David was an avid watcher of the hit show Antiques Roadshow, and when he heard that they would be filming an episode at the Oregon Convention Center, David Emami knew just the piece to bring to have it appraised.
Back in the 1990s during the Beanie Baby craze, David hoarded them, sometimes spending his whole paycheck in an attempt to get each and every one, no matter the cost. Though they were far from the priceless antiques that adorned his home, he wanted to know how rich he would be once he sold them after keeping them in pristine condition for over twenty years.
David grabbed his most expensive Beanie Babies because he knew they would fetch the most impressive sums. He couldn’t possibly take his entire collection with him, so he grabbed as many as he could, placed them carefully in a rolling suitcase, and went out the door.
The line to get appraised was enormous, but David was willing to wait because it could potentially change his entire financial situation. David dreamed of the antiques he could buy with the money. He dreamed of having so many things that he couldn’t even move around in his apartment. He dreamed of getting matching antique beds for Fred and Barbra Streisand.
The thought alone made him giggle to himself while waiting in line, causing others to nervously distance themselves from what they were sure was a madman.
At last, it was David’s turn to be on the show.
“What have you got there?” asked the host.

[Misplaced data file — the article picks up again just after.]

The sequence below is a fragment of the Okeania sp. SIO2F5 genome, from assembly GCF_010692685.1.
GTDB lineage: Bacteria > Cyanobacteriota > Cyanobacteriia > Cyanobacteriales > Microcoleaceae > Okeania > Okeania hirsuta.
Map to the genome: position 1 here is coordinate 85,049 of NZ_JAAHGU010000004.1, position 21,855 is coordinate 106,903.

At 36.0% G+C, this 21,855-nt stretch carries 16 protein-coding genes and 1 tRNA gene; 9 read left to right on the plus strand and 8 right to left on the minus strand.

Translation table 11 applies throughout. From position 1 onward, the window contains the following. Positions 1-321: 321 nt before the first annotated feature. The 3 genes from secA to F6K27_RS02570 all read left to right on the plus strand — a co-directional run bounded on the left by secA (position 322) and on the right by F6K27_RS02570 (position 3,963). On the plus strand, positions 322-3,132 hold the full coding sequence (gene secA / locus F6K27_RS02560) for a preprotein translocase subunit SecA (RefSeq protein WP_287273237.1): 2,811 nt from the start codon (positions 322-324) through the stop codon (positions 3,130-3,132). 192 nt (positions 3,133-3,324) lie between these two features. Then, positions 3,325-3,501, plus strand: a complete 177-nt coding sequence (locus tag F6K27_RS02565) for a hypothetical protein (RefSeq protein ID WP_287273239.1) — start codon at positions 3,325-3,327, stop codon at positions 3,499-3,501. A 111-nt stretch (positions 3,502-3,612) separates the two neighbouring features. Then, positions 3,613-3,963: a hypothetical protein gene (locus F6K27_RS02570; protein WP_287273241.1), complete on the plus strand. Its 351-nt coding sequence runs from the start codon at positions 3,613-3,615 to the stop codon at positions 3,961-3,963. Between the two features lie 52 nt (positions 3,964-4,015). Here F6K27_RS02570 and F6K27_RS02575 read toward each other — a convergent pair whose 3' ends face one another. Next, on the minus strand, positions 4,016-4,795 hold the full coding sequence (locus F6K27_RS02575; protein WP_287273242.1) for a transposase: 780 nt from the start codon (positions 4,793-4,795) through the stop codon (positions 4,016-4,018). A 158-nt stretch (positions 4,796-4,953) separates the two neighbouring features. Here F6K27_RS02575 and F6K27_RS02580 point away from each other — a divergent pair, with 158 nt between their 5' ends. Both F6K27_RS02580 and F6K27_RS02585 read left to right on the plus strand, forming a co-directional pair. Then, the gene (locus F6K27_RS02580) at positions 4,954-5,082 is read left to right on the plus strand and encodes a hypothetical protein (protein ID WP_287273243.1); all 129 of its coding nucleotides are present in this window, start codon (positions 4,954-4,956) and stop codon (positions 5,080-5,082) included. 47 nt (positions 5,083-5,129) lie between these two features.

David proudly pulled out his Beanie Babies, which were individually wrapped in their own plastic bags. “The most priceless, pristine, and immaculate Beanie Babies collection to ever grace the earth, of course.” He handed a few of them to the host.
“Oh, my…” the host looked at them, then back at David. “I hate to break it to you, these aren’t worth anything. You might be able to sell them for a buck a piece at a garage sale.” The host patted David on the back. “Thanks for stopping by.” They ushered David away, but David wasn’t done yet.
David Emami is Alone in Portland is a collection of stories that peer into the life of a middle-aged curmudgeon with a fondness for cats and antiques.
Playfully illustrated with Bitmoji characters, his story comes to life as each day brings a new adventure.
He was obsessive compulsive and mad about antiques. The apartment was covered, top to bottom, in decor that would be more aligned with that of an old woman that peaked in the 1960s. david-emami-takes-on-portland.html
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